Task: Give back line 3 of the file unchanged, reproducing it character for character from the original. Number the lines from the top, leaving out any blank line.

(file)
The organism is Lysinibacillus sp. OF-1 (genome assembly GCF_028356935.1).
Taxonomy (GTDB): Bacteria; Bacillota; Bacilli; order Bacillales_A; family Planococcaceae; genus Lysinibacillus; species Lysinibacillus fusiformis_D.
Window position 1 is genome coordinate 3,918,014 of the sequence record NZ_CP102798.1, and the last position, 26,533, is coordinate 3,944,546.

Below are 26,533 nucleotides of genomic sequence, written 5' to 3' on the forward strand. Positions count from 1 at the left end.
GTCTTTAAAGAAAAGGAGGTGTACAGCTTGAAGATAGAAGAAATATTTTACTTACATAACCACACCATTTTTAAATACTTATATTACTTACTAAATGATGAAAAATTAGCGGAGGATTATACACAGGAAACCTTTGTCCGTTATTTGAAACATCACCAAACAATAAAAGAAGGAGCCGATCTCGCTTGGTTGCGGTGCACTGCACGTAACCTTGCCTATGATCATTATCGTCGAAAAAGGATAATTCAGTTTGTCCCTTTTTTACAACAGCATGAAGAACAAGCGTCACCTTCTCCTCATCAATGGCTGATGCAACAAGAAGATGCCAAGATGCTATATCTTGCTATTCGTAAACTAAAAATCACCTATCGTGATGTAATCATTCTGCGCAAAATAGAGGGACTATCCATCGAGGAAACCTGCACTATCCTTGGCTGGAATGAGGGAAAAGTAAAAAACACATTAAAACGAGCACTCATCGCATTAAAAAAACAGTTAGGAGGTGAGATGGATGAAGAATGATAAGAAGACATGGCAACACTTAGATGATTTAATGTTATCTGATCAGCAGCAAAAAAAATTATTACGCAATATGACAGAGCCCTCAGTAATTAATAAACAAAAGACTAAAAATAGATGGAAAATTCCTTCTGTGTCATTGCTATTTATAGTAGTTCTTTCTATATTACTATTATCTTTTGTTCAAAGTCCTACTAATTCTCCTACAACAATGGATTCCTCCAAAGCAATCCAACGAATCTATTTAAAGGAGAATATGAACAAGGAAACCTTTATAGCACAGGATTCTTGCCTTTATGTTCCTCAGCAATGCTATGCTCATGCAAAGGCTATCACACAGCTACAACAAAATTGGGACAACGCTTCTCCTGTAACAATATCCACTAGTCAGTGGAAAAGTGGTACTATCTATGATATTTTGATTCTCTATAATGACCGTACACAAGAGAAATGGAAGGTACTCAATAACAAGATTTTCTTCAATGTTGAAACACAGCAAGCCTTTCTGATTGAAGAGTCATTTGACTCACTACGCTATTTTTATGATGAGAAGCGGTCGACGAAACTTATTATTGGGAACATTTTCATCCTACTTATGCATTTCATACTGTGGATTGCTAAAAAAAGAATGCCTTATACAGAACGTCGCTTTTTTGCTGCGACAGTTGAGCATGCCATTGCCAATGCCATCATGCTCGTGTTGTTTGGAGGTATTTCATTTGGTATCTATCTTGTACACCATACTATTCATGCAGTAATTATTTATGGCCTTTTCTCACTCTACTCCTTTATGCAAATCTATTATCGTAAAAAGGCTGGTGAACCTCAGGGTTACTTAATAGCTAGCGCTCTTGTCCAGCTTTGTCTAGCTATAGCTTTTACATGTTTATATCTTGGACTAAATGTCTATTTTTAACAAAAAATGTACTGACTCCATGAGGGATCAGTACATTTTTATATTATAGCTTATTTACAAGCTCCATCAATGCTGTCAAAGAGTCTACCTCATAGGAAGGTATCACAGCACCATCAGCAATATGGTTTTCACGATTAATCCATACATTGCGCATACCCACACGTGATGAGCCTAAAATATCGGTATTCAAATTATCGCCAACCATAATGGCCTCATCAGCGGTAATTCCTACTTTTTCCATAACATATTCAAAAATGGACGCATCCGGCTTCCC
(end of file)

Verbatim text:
Window position 1 is genome coordinate 3,918,014 of the sequence record NZ_CP102798.1, and the last position, 26,533, is coordinate 3,944,546.